Joined futures run sequentially

I'm new to async code in Rust. The code below starts 2 futures, one slow and one fast. The slow future is made slow because it calculates the factors of a large number. Each future can be polled 10 times before it becomes ready.

I'd expect the fast slow to finish all 10 iterations while the slow future takes its time to do its work. However, the 2 futures seem to alternate.

What exactly is the behavior of join!?

use factor::factor::factor;
use futures::executor::block_on;
use futures::join;
use futures::task::{Context, Poll};
use futures::Future;
use std::pin::Pin;

#[derive(Debug)]
struct Task {
    pub name: String,
    pub num: u32,
    pub count: u32,
}

impl Task {
    pub fn new(name: String, num: u32) -> Self {
        Self {
            name,
            num,
            count: 0,
        }
    }
}

impl Future for Task {
    type Output = ();

    fn poll(self: Pin<&mut Self>, cx: &mut Context<'_>) -> Poll<Self::Output> {
        if self.count > 10 {
            Poll::Ready(())
        } else {
            factor(self.num as i64);
            println!("The {} task progress {}", &self.name, self.count);
            self.get_mut().count += 1;
            cx.waker().clone().wake();

            Poll::Pending
        }
    }
}

async fn async_op() {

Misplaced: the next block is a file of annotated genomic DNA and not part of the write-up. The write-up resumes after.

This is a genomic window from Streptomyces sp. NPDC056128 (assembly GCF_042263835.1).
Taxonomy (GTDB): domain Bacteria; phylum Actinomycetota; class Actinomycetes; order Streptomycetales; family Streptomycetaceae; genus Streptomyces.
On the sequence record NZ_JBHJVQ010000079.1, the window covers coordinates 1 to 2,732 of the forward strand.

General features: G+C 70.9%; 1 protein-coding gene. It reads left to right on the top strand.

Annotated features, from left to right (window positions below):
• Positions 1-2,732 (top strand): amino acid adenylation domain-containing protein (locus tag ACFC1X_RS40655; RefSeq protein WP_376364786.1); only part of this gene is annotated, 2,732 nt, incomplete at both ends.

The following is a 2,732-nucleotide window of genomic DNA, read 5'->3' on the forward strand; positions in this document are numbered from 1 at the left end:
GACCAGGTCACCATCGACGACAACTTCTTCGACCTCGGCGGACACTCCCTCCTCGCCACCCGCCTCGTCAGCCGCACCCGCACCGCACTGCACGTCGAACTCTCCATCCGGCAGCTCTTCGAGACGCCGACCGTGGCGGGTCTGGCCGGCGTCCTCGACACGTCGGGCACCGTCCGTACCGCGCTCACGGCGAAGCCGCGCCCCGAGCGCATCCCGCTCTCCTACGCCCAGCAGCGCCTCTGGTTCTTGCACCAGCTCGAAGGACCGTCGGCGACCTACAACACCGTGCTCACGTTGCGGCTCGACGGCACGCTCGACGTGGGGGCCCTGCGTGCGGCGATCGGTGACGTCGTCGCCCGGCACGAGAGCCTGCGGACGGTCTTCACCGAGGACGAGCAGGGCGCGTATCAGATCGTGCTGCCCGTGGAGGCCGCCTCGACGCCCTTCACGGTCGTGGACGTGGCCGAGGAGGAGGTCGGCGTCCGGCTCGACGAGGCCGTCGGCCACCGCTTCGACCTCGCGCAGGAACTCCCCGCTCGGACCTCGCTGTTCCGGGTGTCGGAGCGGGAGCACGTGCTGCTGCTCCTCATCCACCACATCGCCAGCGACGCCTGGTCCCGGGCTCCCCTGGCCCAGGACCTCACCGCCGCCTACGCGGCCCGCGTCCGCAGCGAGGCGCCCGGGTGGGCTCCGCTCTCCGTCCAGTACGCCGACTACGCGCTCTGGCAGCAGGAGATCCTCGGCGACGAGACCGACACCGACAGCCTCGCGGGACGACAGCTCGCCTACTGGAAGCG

let fast_task = Task::new("fast".to_string(), 123);
    let slow_task = Task::new("slow".to_string(), 43213200);
    join!(fast_task, slow_task);
}

fn main() {
    block_on(async_op());
}

When you run all the code on one thread, futures will interleave somehow in any case, since only one of them can run at any single moment. The exact order of execution might be different, but, since you wake the future immediately after it is polled, executor is free to poll it again as fast as it wants, and polling all existing (and woken) futures in order is probably the most robust strategy, ensuring that every task will eventually get its time, unless some of them is misbehaving (and blocks the thread).

1 Like

Every time the async function with the join! is polled, it should proceed to poll both halves, one after the other. This is why you are recommended to not block the thread.

The poll! macro does not introduce threads, so it will not poll them in parallel.

You are right. The key thing here is that there is only one thread. If the futures themselves run on their own threads or a thread pool, separate from the executor thread, I bet the executor will be able to poll both futures as fast as it can. That way, the fast future will finish all of its iterations fast. I'll see if I can change the code to do that.

This is possible, but not with join!. You have to spawn them as separate top-level tasks on the executor. Generally the mistake here is that it takes a long time for your functions to return from poll: Futures are good at waiting for a lot of things (by immediately returning Pending when the thing is not ready), not at doing a lot of things (by taking a long time to return from poll).

3 Likes

You have to spawn them as separate top-level tasks on the executor makes total sense to me!